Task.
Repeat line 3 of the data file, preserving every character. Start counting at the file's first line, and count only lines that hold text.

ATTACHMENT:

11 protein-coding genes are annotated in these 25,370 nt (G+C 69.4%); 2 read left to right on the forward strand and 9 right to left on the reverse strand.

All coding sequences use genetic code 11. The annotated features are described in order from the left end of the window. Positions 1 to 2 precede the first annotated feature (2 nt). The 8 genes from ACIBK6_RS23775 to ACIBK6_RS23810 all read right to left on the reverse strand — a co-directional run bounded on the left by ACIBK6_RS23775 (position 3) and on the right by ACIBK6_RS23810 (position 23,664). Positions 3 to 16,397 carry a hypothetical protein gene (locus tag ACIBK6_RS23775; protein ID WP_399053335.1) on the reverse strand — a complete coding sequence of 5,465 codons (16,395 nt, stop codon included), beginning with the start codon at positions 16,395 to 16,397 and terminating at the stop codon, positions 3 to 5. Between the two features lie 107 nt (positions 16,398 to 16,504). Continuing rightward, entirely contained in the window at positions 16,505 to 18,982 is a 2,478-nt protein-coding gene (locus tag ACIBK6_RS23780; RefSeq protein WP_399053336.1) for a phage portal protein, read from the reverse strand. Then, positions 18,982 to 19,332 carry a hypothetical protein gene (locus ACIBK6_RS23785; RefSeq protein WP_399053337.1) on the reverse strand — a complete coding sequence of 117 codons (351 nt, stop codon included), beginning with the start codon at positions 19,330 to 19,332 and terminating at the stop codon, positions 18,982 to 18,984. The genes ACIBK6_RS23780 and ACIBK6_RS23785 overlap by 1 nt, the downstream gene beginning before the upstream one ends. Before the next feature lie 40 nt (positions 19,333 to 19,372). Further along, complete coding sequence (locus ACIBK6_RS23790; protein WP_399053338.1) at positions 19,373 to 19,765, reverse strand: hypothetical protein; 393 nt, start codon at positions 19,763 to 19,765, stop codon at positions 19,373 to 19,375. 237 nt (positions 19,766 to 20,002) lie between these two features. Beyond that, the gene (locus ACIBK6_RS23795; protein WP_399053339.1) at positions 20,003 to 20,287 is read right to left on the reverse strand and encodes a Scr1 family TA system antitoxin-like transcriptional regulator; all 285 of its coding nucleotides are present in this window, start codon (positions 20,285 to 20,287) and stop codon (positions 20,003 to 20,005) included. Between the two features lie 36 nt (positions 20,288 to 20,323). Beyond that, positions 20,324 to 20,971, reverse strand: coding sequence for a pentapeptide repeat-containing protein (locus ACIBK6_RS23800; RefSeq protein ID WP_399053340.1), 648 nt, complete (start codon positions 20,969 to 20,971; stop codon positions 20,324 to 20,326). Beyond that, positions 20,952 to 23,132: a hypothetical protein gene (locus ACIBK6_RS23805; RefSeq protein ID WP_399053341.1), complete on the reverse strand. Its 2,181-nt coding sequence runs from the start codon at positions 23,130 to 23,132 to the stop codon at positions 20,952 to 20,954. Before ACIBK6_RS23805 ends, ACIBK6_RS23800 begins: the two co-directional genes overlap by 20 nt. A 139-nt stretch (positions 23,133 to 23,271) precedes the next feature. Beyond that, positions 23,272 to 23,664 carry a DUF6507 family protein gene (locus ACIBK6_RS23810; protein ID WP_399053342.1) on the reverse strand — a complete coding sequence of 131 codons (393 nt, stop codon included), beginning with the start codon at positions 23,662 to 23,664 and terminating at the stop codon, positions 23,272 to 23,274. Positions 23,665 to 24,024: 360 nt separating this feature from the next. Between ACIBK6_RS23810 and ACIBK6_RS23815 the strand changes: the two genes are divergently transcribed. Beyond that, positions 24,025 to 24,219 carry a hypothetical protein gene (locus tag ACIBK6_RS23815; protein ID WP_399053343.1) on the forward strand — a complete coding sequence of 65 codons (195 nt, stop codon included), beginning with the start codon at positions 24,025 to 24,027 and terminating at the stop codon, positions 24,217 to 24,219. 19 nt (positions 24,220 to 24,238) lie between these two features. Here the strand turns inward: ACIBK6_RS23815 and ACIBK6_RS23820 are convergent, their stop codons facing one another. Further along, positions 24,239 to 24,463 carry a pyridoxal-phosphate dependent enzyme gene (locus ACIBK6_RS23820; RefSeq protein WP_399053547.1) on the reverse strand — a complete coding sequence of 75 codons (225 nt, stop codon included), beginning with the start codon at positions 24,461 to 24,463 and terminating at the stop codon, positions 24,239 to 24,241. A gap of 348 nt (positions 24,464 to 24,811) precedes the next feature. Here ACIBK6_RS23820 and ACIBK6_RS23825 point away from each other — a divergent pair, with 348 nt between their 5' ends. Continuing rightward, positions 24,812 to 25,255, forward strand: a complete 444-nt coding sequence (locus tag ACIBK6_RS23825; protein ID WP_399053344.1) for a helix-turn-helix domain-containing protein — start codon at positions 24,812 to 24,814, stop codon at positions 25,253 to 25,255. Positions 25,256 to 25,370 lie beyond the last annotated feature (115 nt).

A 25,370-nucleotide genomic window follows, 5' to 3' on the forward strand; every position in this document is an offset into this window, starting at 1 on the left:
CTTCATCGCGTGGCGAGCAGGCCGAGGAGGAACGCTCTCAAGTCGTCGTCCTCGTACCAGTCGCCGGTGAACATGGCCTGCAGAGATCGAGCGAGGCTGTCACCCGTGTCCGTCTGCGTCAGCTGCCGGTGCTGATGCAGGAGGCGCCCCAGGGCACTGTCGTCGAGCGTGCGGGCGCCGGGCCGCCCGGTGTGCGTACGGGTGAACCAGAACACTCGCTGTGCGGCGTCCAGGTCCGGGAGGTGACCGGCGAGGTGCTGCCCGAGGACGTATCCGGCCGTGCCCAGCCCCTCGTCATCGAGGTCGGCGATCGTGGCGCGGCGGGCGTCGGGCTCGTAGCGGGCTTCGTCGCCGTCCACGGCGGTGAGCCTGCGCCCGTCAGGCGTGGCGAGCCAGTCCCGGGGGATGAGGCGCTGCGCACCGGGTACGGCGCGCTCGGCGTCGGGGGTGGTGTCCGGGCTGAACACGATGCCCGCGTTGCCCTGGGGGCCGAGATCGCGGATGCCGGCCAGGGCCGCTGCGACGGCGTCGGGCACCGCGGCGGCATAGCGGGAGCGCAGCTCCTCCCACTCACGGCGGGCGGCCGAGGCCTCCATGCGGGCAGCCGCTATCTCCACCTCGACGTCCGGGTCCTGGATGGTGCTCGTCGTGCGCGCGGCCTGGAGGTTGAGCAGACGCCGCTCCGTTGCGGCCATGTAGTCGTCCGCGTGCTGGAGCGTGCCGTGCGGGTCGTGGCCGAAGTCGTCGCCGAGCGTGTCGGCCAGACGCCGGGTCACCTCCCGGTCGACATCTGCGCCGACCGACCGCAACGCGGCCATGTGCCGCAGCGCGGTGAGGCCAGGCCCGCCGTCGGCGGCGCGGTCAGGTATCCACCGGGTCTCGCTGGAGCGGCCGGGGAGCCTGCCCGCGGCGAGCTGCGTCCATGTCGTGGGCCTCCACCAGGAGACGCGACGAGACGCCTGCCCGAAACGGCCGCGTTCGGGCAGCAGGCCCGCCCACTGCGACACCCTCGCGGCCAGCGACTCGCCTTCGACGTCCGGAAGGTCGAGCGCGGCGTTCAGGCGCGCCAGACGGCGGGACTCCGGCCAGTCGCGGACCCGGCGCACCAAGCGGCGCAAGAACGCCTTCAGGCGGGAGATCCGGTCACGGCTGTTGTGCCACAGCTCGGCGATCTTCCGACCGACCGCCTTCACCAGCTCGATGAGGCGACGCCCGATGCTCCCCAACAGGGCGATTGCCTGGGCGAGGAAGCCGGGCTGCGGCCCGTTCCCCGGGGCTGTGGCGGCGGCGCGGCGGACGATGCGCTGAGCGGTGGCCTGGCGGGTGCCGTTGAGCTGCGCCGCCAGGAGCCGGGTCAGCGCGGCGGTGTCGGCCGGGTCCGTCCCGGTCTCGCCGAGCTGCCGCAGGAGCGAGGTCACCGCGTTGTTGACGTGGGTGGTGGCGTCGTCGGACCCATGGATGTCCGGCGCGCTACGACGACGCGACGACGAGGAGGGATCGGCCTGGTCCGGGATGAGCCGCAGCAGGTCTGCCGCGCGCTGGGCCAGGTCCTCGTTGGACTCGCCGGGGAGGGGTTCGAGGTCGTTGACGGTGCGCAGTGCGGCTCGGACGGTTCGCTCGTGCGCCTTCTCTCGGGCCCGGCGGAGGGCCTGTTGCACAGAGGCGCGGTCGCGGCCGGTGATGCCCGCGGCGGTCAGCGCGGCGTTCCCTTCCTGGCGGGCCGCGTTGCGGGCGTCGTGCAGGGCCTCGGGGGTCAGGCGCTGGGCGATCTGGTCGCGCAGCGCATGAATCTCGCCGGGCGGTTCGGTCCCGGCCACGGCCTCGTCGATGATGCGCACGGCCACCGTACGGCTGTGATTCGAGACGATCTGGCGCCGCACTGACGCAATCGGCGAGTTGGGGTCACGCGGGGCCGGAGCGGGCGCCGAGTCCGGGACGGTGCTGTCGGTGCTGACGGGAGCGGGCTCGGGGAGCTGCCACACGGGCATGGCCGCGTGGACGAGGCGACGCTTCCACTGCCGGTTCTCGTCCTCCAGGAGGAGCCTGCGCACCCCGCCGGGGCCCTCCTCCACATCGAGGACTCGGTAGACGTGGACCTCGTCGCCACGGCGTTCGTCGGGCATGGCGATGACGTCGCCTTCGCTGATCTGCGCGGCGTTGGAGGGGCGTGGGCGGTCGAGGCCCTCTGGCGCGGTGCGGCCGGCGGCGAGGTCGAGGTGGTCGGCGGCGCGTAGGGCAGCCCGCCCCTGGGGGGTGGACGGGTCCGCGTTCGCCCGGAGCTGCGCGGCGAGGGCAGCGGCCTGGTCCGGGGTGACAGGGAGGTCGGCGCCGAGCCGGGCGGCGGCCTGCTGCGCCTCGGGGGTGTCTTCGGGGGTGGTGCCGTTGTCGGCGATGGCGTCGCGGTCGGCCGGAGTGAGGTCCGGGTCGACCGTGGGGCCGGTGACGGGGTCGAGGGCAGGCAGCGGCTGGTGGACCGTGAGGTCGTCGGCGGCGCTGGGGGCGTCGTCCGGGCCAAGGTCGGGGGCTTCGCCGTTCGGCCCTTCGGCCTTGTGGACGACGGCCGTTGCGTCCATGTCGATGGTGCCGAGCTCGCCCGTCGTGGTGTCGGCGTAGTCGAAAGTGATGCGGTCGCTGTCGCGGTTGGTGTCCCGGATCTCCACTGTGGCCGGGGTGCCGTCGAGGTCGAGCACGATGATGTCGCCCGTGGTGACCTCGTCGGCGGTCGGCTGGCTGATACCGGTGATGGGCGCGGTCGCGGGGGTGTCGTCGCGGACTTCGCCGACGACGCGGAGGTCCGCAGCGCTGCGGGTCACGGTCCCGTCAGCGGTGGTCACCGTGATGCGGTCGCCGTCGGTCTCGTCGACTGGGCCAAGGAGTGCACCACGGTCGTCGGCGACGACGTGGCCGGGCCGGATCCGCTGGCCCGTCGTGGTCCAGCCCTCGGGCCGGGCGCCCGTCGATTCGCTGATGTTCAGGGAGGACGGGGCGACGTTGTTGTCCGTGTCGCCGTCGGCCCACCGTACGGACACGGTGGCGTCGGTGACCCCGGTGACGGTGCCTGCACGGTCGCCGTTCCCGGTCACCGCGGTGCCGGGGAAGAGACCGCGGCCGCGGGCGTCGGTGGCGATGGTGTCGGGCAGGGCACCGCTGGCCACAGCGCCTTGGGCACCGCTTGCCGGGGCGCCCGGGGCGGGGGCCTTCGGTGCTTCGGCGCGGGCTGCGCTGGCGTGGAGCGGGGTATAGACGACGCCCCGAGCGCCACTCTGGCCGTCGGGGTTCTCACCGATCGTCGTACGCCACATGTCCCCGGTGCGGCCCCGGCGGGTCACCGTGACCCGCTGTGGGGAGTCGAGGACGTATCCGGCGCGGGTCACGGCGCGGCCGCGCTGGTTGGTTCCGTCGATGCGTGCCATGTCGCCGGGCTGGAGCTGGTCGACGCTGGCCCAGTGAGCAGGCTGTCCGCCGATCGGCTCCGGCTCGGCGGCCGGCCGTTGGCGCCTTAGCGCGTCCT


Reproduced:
A 25,370-nucleotide genomic window follows, 5' to 3' on the forward strand; every position in this document is an offset into this window, starting at 1 on the left: